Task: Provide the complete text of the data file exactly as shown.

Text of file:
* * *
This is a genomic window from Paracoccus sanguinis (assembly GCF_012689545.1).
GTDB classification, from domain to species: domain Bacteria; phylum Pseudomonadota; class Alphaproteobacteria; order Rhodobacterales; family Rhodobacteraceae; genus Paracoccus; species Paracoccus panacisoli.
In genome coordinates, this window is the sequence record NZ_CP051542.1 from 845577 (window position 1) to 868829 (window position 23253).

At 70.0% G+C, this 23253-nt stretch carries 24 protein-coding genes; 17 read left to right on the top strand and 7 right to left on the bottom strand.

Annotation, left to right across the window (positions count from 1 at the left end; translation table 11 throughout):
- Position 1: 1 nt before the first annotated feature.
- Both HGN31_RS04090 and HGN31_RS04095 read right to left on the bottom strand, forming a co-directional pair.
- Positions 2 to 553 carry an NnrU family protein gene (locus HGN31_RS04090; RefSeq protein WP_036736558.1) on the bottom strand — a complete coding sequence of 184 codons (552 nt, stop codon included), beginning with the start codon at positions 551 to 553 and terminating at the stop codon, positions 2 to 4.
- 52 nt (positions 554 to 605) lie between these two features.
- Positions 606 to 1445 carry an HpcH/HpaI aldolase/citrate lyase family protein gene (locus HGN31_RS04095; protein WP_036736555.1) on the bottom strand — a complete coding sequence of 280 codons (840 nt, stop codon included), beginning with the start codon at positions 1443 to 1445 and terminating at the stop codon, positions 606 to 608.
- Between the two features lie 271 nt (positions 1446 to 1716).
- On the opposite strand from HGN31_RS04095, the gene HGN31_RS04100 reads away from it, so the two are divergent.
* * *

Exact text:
This is a genomic window from Paracoccus sanguinis (assembly GCF_012689545.1).
GTDB classification, from domain to species: domain Bacteria; phylum Pseudomonadota; class Alphaproteobacteria; order Rhodobacterales; family Rhodobacteraceae; genus Paracoccus; species Paracoccus panacisoli.
In genome coordinates, this window is the sequence record NZ_CP051542.1 from 845577 (window position 1) to 868829 (window position 23253).

At 70.0% G+C, this 23253-nt stretch carries 24 protein-coding genes; 17 read left to right on the top strand and 7 right to left on the bottom strand.

Annotation, left to right across the window (positions count from 1 at the left end; translation table 11 throughout):
- Position 1: 1 nt before the first annotated feature.
- Both HGN31_RS04090 and HGN31_RS04095 read right to left on the bottom strand, forming a co-directional pair.
- Positions 2 to 553 carry an NnrU family protein gene (locus HGN31_RS04090; RefSeq protein WP_036736558.1) on the bottom strand — a complete coding sequence of 184 codons (552 nt, stop codon included), beginning with the start codon at positions 551 to 553 and terminating at the stop codon, positions 2 to 4.
- 52 nt (positions 554 to 605) lie between these two features.
- Positions 606 to 1445 carry an HpcH/HpaI aldolase/citrate lyase family protein gene (locus HGN31_RS04095; protein WP_036736555.1) on the bottom strand — a complete coding sequence of 280 codons (840 nt, stop codon included), beginning with the start codon at positions 1443 to 1445 and terminating at the stop codon, positions 606 to 608.
- Between the two features lie 271 nt (positions 1446 to 1716).
- On the opposite strand from HGN31_RS04095, the gene HGN31_RS04100 reads away from it, so the two are divergent.